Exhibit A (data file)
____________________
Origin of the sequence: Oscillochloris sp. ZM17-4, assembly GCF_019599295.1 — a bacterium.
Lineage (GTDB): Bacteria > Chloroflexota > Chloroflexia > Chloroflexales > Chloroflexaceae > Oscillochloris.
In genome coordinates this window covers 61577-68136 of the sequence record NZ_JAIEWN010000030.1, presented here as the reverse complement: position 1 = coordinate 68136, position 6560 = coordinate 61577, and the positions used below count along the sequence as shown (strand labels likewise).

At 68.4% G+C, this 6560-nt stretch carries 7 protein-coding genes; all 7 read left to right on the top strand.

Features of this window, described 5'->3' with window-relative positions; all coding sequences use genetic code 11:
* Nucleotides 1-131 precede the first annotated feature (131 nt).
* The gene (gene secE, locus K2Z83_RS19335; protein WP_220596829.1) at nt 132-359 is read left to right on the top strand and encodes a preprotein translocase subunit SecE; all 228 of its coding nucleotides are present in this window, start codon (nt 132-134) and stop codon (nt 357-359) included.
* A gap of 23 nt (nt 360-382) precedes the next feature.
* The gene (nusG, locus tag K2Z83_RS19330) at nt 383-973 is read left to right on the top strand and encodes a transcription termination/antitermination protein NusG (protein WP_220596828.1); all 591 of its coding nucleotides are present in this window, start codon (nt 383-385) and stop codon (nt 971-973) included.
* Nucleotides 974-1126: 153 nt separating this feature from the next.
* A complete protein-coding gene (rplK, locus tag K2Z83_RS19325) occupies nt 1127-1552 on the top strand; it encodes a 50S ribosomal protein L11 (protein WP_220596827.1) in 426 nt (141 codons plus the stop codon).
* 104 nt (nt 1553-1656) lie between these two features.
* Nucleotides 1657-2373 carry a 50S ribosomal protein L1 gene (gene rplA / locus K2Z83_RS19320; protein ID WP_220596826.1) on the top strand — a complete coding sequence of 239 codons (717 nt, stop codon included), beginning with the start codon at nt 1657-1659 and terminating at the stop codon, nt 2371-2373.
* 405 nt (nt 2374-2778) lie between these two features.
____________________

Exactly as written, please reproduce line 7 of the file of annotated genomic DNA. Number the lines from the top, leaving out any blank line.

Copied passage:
* The gene (gene secE, locus K2Z83_RS19335; protein WP_220596829.1) at nt 132-359 is read left to right on the top strand and encodes a preprotein translocase subunit SecE; all 228 of its coding nucleotides are present in this window, start codon (nt 132-134) and stop codon (nt 357-359) included.